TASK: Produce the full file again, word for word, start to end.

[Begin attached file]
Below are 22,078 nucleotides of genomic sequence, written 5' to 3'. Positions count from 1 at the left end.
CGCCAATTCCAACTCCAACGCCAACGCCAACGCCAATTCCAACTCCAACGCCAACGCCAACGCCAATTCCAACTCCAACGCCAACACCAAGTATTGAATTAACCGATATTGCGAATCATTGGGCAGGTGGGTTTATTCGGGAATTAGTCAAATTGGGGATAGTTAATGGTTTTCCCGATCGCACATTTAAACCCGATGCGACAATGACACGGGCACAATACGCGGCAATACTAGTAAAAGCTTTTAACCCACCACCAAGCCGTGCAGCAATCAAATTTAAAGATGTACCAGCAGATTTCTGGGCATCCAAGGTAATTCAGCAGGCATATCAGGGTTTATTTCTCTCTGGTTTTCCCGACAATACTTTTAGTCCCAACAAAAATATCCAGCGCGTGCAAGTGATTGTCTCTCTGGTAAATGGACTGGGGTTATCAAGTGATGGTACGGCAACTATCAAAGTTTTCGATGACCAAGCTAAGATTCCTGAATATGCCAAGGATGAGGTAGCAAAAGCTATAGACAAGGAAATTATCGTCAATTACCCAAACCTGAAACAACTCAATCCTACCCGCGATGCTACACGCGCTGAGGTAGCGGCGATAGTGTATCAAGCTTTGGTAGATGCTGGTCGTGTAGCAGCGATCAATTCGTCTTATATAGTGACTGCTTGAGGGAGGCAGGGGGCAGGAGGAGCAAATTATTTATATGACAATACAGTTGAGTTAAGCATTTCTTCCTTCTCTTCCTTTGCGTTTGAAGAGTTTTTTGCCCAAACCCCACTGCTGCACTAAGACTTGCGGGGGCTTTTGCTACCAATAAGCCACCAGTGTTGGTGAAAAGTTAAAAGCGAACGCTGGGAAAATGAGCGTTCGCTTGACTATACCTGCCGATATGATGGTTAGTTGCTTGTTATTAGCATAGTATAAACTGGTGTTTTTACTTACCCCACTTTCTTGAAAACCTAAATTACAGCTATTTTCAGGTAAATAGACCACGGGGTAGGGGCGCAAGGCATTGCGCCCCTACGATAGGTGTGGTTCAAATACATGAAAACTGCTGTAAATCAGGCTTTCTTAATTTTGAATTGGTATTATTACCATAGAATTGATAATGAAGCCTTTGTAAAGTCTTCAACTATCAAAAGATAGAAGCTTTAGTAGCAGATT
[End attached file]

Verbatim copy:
Below are 22,078 nucleotides of genomic sequence, written 5' to 3'. Positions count from 1 at the left end.
CGCCAATTCCAACTCCAACGCCAACGCCAACGCCAATTCCAACTCCAACGCCAACGCCAACGCCAATTCCAACTCCAACGCCAACACCAAGTATTGAATTAACCGATATTGCGAATCATTGGGCAGGTGGGTTTATTCGGGAATTAGTCAAATTGGGGATAGTTAATGGTTTTCCCGATCGCACATTTAAACCCGATGCGACAATGACACGGGCACAATACGCGGCAATACTAGTAAAAGCTTTTAACCCACCACCAAGCCGTGCAGCAATCAAATTTAAAGATGTACCAGCAGATTTCTGGGCATCCAAGGTAATTCAGCAGGCATATCAGGGTTTATTTCTCTCTGGTTTTCCCGACAATACTTTTAGTCCCAACAAAAATATCCAGCGCGTGCAAGTGATTGTCTCTCTGGTAAATGGACTGGGGTTATCAAGTGATGGTACGGCAACTATCAAAGTTTTCGATGACCAAGCTAAGATTCCTGAATATGCCAAGGATGAGGTAGCAAAAGCTATAGACAAGGAAATTATCGTCAATTACCCAAACCTGAAACAACTCAATCCTACCCGCGATGCTACACGCGCTGAGGTAGCGGCGATAGTGTATCAAGCTTTGGTAGATGCTGGTCGTGTAGCAGCGATCAATTCGTCTTATATAGTGACTGCTTGAGGGAGGCAGGGGGCAGGAGGAGCAAATTATTTATATGACAATACAGTTGAGTTAAGCATTTCTTCCTTCTCTTCCTTTGCGTTTGAAGAGTTTTTTGCCCAAACCCCACTGCTGCACTAAGACTTGCGGGGGCTTTTGCTACCAATAAGCCACCAGTGTTGGTGAAAAGTTAAAAGCGAACGCTGGGAAAATGAGCGTTCGCTTGACTATACCTGCCGATATGATGGTTAGTTGCTTGTTATTAGCATAGTATAAACTGGTGTTTTTACTTACCCCACTTTCTTGAAAACCTAAATTACAGCTATTTTCAGGTAAATAGACCACGGGGTAGGGGCGCAAGGCATTGCGCCCCTACGATAGGTGTGGTTCAAATACATGAAAACTGCTGTAAATCAGGCTTTCTTAATTTTGAATTGGTATTATTACCATAGAATTGATAATGAAGCCTTTGTAAAGTCTTCAACTATCAAAAGATAGAAGCTTTAGTAGCAGATT